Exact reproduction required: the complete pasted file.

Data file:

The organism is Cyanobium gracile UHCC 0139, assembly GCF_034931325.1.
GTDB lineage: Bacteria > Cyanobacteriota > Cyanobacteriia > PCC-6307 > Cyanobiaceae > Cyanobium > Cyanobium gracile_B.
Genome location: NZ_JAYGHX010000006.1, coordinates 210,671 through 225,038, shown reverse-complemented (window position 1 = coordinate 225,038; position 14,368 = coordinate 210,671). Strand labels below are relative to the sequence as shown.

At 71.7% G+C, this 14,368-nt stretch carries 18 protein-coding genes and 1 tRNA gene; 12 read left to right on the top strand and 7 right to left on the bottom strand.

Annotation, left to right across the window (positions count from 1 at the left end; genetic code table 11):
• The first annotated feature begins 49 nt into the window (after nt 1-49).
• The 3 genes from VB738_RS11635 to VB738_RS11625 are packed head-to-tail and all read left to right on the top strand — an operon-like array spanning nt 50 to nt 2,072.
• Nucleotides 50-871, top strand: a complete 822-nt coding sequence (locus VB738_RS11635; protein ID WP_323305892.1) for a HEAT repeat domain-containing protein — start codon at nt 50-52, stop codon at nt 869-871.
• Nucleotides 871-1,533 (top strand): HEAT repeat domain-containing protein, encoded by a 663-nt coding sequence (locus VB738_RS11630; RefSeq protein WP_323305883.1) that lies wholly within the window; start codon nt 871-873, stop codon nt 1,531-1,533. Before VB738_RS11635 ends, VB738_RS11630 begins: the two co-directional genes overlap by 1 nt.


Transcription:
The organism is Cyanobium gracile UHCC 0139, assembly GCF_034931325.1.
GTDB lineage: Bacteria > Cyanobacteriota > Cyanobacteriia > PCC-6307 > Cyanobiaceae > Cyanobium > Cyanobium gracile_B.
Genome location: NZ_JAYGHX010000006.1, coordinates 210,671 through 225,038, shown reverse-complemented (window position 1 = coordinate 225,038; position 14,368 = coordinate 210,671). Strand labels below are relative to the sequence as shown.

At 71.7% G+C, this 14,368-nt stretch carries 18 protein-coding genes and 1 tRNA gene; 12 read left to right on the top strand and 7 right to left on the bottom strand.

Annotation, left to right across the window (positions count from 1 at the left end; genetic code table 11):
• The first annotated feature begins 49 nt into the window (after nt 1-49).
• The 3 genes from VB738_RS11635 to VB738_RS11625 are packed head-to-tail and all read left to right on the top strand — an operon-like array spanning nt 50 to nt 2,072.
• Nucleotides 50-871, top strand: a complete 822-nt coding sequence (locus VB738_RS11635; protein ID WP_323305892.1) for a HEAT repeat domain-containing protein — start codon at nt 50-52, stop codon at nt 869-871.
• Nucleotides 871-1,533 (top strand): HEAT repeat domain-containing protein, encoded by a 663-nt coding sequence (locus VB738_RS11630; RefSeq protein WP_323305883.1) that lies wholly within the window; start codon nt 871-873, stop codon nt 1,531-1,533. Before VB738_RS11635 ends, VB738_RS11630 begins: the two co-directional genes overlap by 1 nt.